The video library is free, but as yearly membership is only £10.00 postage is stood by the member. The monthly newsletter however is posted free.

We regularly video our members tanks so that other members can get ideas and tips and can see what others are keeping - this is a very popular part of the video library.

As you can see we are just a very active, friendly society of hobbyists from all walks of life with no commercial motivation but love of the hobby and a desire to meet and help fellow aquarists in this quite specialised and expensive hobby.

Please feel free to join us!

Membership charges
Single: £10.00. Family: £12.00



Largest Coral  Head

The largest coral head that I've encountered (in the Solomon Islands) measured 18' tall and was approximately 160' in circumferance (probably larger but that's a very conservative estimate).  Assuming this coral was a cylinder of the same dimensions (51' diameter x 18' tall), and converting all the measurements to metric, gives a surface area of 4,566,014
square centimeters.  In Hawaii, I've estimated that Porites lobata has, on average, 71.40 coral polyps per square centimeter.  If the Solomons Porites coral had the same polyp density, then this coral head would have had a minimum of 326,013,439 polyps.
Bruce Carlson, Waikiki Aquarium
 
 
 
 

Octopus

An Octopus with glowing suckers has been discovered 2,500 feet (762 meters) deep in the Atlantic Ocean off the coast of Maine. The specimen gives researchers a rare look at the evolution of bioluminescence. "To find such a clear example of an evolutionary transition gives us a rare glimpse into the evolutionary history of light production," said Edith Widder, a marine scientist at the Harbor Branch Oceanographic Institute in Fort Pierce, Florida.

from  ENN (Environmental) News


Six-gilled Shark

Hexanchus griseus

Len Nevell would like to hear of all captures and information not in the books, sources of further information, scientific papers etc.
Len Nevell EMail
BMLSS Shark Page



Coelacanth

September 1998

A specimen of Latimeria was caught by a local fishermen off the island of Sulawesi (Celebes), Indonesia. The exact part of the large island is not known, but deep water occurs relatively close to the shore, going down to 5000 metres in the Celebes Basin. These depth are comparable to the depths off Comores, Indian Ocean (about 3500 metres) where the Coelacanth was previously recorded.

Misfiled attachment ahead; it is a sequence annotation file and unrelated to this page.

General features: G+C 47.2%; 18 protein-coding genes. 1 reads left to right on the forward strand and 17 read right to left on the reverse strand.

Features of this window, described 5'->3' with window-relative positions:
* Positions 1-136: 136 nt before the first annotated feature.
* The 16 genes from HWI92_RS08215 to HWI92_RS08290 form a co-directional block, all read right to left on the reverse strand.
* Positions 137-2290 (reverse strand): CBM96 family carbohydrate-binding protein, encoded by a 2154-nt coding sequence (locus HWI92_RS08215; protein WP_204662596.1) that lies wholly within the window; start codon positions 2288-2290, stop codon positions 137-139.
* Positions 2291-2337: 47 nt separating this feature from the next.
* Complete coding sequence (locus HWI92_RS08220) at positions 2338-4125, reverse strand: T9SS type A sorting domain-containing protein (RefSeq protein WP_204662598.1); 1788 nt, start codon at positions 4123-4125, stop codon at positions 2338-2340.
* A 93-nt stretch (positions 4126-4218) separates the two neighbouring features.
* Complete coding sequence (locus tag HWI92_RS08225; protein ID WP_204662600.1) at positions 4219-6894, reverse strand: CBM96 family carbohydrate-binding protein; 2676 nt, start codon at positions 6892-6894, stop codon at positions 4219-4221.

Plenty of pages on the web.

Try  http://www.profusion.com/  Search method

June 99

Ocean Challenge (Challenger Society) Vol. 9 No. 1, 1998, states that the Celebes population may actually be more numerous than the original Comores population. They have been asigned different scientific names:

Comores:  L. chalumnae
Celbes:     L. manadoensis


Great White Shark

Carcharodon carcharias

The Australian Marine Conservation Society and the Humane Society International are lobbying the Federal Government of Australia to have the Great White Shark nominated for a CITES listing. (January 1997)


Shark Bay, Australia

Shark Bay is one of the most important wildlife sites on this planet (in the top 10). It is important for living stromatolites, representatives of ancient life forms in hypersaline waters, where turtles, dugongs, dolphins, manta-rays, live for part of the year, as well as the largest eelgrass bed in the world. It is therefore with great concern that Oil Exploration permits were granted in this World Heritage Area. The permits were granted outside the Shark Bay Marine Park boundary. (Information from BBC Wildlife [June 1997], including address to write to).

27 February 1997. An accident at Sydney Aquarium, Australia, resulted in a shark tank bursting and a number of visitors were injured by flying glass and not by the Reef Sharks that were flapping all over the floor. Information from Alec Hendry (Daily Express).
British Marine Life News 1998


El Niño

The term "la corriente de El Niño" was originally given to a warm current that replaced the cold Humbolt Current flowing up the Pacific coast of South America around Christmas. El Niño means "The Little Boy or Christ Child" in Spanish. The presence of this warm current had an adverse effect on marine wildlife especially the deprecation of the massive Anchovy shoals and the sea birds (in a bad year, as many as 20 million sea birds may perish) that prey on them. Research that began in the late 1950's discovered that at the same time extensive warming of the sea occurred over the whole of the tropical Pacific and this had implications for the whole of the climate in the southern hemisphere.  The El Niño phenomenon is now given to the ocean circulation changes that occur in the Pacific Ocean.

An El Niño year is one when the warming effect was particularly pronounced as in 1997-98, when in January 1998 the warm water extended far into the eastern Pacific. When there are unusually cold sea temperatures in the eastern Pacific early in the year, it is described as a La Niña year.
Further information can be found on the El Niño  Web Site, http://www.pmel.noaa.gov/toga-tao/el-nino/home.html